Finally, in the entrance to the Abbey of Frigolet where the liqueur of the same name was invented, a very faded poster was displayed well above eye level. This entrance is an archway-tunnel through buildings, and pretty dark inside. I was surprised that if anything there was more light than in the museum where we found the two posters. This was a good thing, as the camera angle meant that it was essential to stop the lens down a bit. Closer distance called for 35mm focal length on the CZ zoom, and an exposure of 1/60th at f/8 gave a dark raw file at ISO 200. I have learned with the Alpha 100 that it does not always pay to go above 200 in ISO setting, and correcting an underexposed 200 shot will be much the same in terms of noise and sharpness as shooting at 400.
I have not used any noise reduction software on these images as fine detail is important. NR software always destroys very fine detail, and when enlarging the image as I do, the results can look artificial.
The image has been corrected for distortion but the poster itself was curved at the top – this makes it look as if there is distortion present to a greater degree than I’ve allowed to remain. This was cropped and enlarged in such a way that it may well be from less than 8 megapixels of the original camera file. I exported it to the largest possible size using Adobe Camera Raw CS3 – a 75Mb file, taking the original 3872 pixel dimension of the Alpha 100 image up to 6144 pixels. The corrections were made at this size in Photoshop, then the image was resized down to just above 48Mb to pass Alamy’s Quality Control process.
All three copy images were accepted by Alamy, passing the QC standard. Here is a final clip, of the Devil shown being defeated by the avenging Angel. Just exactly what persuaded the Premonstratensian Brothers that a strong alcoholic liqueur was going to defeat the Devil, I have no idea, but they were not alone in having strange ideas about drink – as the half-empty bottles of Buckfast left scattered around our small Scottish town by teenagers affirm.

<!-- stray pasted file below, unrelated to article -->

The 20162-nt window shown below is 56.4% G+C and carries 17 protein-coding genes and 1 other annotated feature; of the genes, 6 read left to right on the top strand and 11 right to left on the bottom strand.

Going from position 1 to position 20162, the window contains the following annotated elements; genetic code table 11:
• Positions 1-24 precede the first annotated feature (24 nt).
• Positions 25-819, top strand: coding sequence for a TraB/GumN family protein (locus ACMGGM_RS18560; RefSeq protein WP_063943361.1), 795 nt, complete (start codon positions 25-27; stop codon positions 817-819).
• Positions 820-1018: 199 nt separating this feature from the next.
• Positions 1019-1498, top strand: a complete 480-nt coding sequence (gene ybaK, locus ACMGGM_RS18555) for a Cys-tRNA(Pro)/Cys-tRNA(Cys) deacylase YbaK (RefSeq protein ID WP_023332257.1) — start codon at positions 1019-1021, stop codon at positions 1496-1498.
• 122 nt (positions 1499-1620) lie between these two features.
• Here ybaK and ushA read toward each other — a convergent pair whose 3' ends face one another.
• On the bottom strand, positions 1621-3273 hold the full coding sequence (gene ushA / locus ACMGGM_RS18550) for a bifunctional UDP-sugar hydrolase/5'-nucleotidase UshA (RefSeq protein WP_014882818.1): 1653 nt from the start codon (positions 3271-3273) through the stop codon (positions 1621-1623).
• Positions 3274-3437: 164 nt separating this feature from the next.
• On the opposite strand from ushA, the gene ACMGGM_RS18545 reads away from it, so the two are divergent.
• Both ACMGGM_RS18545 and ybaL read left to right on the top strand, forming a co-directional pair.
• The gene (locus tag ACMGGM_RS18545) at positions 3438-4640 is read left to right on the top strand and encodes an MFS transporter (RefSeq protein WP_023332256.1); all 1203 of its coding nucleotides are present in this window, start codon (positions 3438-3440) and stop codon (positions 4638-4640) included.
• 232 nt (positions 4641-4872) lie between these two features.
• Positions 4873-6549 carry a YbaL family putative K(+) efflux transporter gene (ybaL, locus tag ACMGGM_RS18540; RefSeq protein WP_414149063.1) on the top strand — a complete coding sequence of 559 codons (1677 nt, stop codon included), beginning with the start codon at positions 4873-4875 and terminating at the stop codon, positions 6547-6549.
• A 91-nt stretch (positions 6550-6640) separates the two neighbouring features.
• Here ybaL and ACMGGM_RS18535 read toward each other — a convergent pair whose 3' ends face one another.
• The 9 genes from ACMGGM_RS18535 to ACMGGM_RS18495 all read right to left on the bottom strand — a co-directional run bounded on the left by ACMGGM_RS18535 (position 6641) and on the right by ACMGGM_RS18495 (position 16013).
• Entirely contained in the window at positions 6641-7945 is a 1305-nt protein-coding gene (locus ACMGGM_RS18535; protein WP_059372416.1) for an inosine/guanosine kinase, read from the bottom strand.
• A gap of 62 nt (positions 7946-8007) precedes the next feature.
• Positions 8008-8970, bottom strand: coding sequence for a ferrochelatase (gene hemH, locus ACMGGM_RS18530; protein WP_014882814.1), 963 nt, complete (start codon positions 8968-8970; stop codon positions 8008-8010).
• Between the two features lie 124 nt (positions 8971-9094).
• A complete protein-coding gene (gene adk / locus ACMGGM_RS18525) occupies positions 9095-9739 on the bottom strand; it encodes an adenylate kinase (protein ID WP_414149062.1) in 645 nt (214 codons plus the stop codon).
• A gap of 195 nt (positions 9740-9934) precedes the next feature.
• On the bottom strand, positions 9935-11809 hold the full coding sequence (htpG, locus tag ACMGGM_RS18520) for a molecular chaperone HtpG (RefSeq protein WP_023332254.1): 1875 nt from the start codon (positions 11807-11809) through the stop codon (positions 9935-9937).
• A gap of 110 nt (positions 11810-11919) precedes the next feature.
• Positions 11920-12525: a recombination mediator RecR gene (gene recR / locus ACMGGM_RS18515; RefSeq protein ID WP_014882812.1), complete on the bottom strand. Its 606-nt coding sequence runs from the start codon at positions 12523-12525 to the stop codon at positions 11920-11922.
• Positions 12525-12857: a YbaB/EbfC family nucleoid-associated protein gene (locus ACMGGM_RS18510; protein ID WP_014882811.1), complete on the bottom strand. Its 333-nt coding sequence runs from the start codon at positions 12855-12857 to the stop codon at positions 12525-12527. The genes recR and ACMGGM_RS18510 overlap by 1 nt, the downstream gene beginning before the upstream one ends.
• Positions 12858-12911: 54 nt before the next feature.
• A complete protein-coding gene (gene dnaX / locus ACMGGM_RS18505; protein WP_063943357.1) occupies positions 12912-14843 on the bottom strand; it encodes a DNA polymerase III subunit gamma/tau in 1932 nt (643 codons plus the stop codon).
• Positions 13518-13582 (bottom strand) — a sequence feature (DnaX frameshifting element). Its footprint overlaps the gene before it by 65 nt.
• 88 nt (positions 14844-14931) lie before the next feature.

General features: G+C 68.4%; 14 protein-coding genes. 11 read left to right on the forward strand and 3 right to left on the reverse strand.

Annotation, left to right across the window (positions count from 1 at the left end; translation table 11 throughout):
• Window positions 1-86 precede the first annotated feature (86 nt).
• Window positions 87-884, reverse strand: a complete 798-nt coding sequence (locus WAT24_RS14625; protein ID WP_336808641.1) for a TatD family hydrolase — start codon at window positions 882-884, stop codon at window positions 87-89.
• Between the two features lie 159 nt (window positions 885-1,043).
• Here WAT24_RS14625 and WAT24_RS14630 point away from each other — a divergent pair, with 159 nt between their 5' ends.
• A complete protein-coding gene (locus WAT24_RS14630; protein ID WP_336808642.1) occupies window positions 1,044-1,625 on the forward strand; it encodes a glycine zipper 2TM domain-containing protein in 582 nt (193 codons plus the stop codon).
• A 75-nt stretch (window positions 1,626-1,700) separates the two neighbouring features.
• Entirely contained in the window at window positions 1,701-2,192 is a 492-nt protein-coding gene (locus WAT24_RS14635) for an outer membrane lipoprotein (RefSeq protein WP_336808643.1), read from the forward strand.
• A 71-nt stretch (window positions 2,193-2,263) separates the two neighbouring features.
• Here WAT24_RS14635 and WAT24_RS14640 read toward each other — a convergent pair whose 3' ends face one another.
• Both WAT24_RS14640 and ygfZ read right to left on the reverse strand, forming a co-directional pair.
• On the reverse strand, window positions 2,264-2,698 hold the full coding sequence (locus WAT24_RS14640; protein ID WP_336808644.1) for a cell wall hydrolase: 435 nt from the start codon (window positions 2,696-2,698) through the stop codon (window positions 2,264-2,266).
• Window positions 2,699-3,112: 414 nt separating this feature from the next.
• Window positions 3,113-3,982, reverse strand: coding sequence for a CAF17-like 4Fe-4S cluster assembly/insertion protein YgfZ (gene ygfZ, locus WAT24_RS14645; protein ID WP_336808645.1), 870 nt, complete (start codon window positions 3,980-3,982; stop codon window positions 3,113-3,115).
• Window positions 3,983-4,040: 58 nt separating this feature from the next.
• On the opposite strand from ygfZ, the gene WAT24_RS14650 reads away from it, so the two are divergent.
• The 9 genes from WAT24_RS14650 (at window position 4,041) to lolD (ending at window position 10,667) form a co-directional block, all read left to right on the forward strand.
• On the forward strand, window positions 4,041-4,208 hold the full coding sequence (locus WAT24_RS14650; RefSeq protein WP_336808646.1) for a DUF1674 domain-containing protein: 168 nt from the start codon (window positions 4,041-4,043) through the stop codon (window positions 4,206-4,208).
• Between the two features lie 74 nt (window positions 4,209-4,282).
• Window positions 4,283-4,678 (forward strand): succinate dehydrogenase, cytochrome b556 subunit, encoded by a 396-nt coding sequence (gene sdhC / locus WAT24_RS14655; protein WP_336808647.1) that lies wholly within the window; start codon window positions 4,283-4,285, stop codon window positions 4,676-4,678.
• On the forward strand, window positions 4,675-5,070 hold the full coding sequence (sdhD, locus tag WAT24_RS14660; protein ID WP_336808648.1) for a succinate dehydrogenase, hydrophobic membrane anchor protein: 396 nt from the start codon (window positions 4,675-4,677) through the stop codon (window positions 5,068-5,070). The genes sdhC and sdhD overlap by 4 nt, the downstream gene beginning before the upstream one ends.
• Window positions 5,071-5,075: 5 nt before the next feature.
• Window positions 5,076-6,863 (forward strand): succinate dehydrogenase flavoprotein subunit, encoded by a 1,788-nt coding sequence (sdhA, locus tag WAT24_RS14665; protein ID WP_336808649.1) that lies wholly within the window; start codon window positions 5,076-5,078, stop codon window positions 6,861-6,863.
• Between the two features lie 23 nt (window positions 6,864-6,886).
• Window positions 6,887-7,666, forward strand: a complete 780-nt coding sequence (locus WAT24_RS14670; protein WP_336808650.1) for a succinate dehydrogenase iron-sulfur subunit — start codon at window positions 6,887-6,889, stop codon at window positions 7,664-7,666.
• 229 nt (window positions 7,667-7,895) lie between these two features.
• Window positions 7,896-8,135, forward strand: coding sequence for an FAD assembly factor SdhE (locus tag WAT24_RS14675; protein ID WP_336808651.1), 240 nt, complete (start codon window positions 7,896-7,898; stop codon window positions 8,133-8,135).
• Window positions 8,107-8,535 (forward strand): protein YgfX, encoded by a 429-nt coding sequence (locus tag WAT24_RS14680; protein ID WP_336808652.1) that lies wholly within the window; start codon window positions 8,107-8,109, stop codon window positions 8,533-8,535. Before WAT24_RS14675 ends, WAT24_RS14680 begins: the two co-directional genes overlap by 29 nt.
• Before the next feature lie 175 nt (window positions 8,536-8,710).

He is a very green Devil, due to the fading of the inks in the poster and not to any strange digital camera behaviour.
I am not suggesting that these images would be impossible without anti-shake, and for thirty years I took great pride in my ability to get perfect shots at 1/4, 1/8 and similar speeds using Leica and Minolta CLE rangefinder cameras with lenses like the 28mm f/2.8 Rokkor-M. It was never as easy with SLRs, though some like the XM (tank-like body and light titanium shutter) and the XE-1 (superbly smooth action) were close to rangefinder performance in lack of mirror vibration. I would never have taken just the one or two frames (quickly checked on the review screen of the Alpha 100 at maximum magnification) I did here; six or more exposure would always have been made, with no way of knowing whether one – or none – would be sharp.
Digital shooting has enabled us to be certain we have got the shot in the bag, and AS/SSS has probably doubled or trebled the chances of making a properly detailed record of subjects like these. Photoshop or other editing programs then allow the shortcomings of hand-held alignment present in the human copy-stand to be corrected. One thing I have not done here is to correct the lighting. I was careful to select subjects which had relatively even lighting as they were. The posters in the museum were varnished, and one quick attempt with flash was enough to prove that direct flash photography of a varnished poster or painting never works. I already knew that but there was one poster in a dark corner I would have liked to have shot.
The Sony Alpha 100, particularly when combined with the CZ 16-80mm zoom or other high grade glass, is particularly good for capturing fine detail resolution even when compared to other 10 megapixel DSLRs. The relatively weak anti-aliasing filter preserves the contrast of such detail well.
The location for the first two posters, which also has a fine presentation of vintage still and movie photographic equipment, was the Moulin de Chalier Musée de 1900 in Arpaillargues, near Uzès. There is a separate Toy Museum and miniature railway, and exhibit of a working water-driven olive oil mill. The proprietors welcomed photography and many of the exhibits are well-lit and presented in a photogenic environment, despite the exterior of the museum resembling the agricultural ‘industrial unit’ which it is.
– David Kilpatrick